So, I’ve been writing books and stories since I was about eight, and, since then, I’d like to think I’ve come a long way. I mean, I used to write about unicorns and tacos; I hope I can do better than that after almost nine years. Because pretty much my whole childhood and teen years have revolved around writing, imagination, and creativity, I’ve done many things to help myself get better without even noticing it.
Write every day. Simple enough, right? Just form words and put them in beautiful sentences in a journal or on a napkin, or maybe on a blog. Since you want to be a writer, I would think you like writing, at least I hope you do, so this task should be nothing.
This is for everyone in school, pay attention in your English classes. You should probably pay attention in all your classes, but if you’re going to listen in at least one class, make it your English class. You have to learn when and when not to use commas and the significance of alliteration. Wen you study books, pay attention to the way the author speaks through their writing; learn their voice and their techniques because if you’re new to writing, you most likely don’t have a voice yet and you need to find it. Give your teacher your best work for every question and essay so they can give you feedback, or tell them you want to be a writer and have them read what you’ve written. They know what they’re talking about and you need to learn from it. I have kept all of my best essays and every writing journal I’ve done since I’ve gotten into writing, but in my sophomore year I had a great teacher who always helped me and told me how amazing my writing was, and it really empowered me. I kept the journal we did all our work in and she wrote a notes throughout that made me feel a lot better about my writing and about myself in general. Embrace your teachers, but maybe not physically because some of them may not like that.
Keep a journal. Journals can keep your thoughts organized (and we learned last week how important organization is). It will also help you with the first task of writing every day because even jotting down a short blurb of what you did throughout the day will help you write.
Vocab word of the day. How many people laughed at the thought of a word of the day? I know I used to; it was only the nerds who did that kind of stuff. Well, as an official nerd, I’d like to say that I was right. But I’d still like you try this. I wrote down a word and a definition for every day of the next few months, though I originally started this to prepare for the SAT. You could also take the easy way out and buy a word of the day calendar or something. No matter how you do it, it will help enhance your vocabulary and add some variety to your writing.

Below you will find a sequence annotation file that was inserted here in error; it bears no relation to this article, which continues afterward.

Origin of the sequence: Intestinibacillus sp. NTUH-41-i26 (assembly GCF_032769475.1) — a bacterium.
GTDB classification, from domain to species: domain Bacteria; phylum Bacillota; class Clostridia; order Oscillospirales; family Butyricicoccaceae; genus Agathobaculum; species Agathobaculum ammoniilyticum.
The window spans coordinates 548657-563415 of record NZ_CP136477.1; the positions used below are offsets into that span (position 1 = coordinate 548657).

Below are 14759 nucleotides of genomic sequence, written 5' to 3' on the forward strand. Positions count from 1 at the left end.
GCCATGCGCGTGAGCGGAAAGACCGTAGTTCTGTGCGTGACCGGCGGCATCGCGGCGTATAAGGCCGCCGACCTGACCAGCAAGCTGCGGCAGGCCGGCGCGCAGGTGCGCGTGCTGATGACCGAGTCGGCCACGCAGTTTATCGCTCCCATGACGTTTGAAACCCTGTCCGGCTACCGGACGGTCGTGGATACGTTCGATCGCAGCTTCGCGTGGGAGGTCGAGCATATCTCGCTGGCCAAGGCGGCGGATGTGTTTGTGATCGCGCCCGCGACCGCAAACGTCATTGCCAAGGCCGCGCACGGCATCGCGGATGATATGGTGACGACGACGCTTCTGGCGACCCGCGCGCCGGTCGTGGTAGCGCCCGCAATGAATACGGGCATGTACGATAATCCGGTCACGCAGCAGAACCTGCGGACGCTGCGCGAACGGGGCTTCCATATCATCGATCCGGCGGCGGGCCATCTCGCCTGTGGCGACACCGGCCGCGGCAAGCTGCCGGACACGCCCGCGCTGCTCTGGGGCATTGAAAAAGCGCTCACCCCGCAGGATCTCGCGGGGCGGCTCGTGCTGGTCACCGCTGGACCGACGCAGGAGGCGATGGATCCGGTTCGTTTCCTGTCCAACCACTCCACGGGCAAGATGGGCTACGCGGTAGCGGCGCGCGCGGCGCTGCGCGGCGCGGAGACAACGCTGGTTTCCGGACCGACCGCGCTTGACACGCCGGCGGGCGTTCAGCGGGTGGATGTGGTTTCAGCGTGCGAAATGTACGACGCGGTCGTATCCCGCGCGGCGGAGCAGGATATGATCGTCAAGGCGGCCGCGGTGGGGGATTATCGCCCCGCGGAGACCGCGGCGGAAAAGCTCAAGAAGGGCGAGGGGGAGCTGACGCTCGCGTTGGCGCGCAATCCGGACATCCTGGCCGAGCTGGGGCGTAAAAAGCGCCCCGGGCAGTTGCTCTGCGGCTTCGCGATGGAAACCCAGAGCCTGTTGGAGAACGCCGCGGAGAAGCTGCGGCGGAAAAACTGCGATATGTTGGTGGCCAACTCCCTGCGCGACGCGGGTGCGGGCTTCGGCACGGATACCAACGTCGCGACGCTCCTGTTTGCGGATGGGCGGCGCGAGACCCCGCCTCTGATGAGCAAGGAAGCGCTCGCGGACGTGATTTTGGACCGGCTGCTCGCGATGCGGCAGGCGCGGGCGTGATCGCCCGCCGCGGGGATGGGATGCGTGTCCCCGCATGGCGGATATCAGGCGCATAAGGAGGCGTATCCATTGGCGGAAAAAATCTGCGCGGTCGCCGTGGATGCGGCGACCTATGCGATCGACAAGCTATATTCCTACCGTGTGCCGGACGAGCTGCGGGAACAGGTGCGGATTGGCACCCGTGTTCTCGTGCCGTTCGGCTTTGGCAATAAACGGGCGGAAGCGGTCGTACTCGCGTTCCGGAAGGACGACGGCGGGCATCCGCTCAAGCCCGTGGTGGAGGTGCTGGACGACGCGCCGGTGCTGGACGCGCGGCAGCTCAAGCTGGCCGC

Read anything you can get your hands on. Most of you will already be accomplishing this task, but I want to put it on here anyways because I cannot stress enough how important reading is for writers. One quote that I really love is from Stephen King, and he said, “If you don’t have the time to read, you don’t have the time (or the tools) to write.” He is so incredibly right and there is no way to avoid it. Exposing yourself to different types and styles of writing will enhance your writing without you even realizing it. The differences in writing between “The Catcher in the Rye” and “Twilight” are so different, even though they are both from the first person and involve pretty depressed teenagers, and by reading them both, you’ll help create your voice. But don’t limit yourself to Holden Caulfield and Bella Swan, read about Frodo or Bilbo and their adventures, or Percy Jackson and Annabeth and how they save Olympus. Read the book you found at the book store two years ago for fifty cents.
Change up your writing. If you’re a girl, try writing from the perspective of a boy and vice versa. If you live in sunny California, try writing about someone who lives in rainy England. Nothing can hurt your writing and you’ll only get better. Challenge yourself and write outside of your comfort zone. If you want to be an author of fantasy or science fiction, you’ll be writing about a lot stranger things than the point of view of a boy. Mix it up and never get comfortable.
I’ll probably do another post like this in the future, but that’s it for now! Thank you for reading and I hope you found this helpful. Leave a comment down below if there’s a topic you’d like me to cover, if you’ve ever done any of these, or if there’s other things you do to help you write better.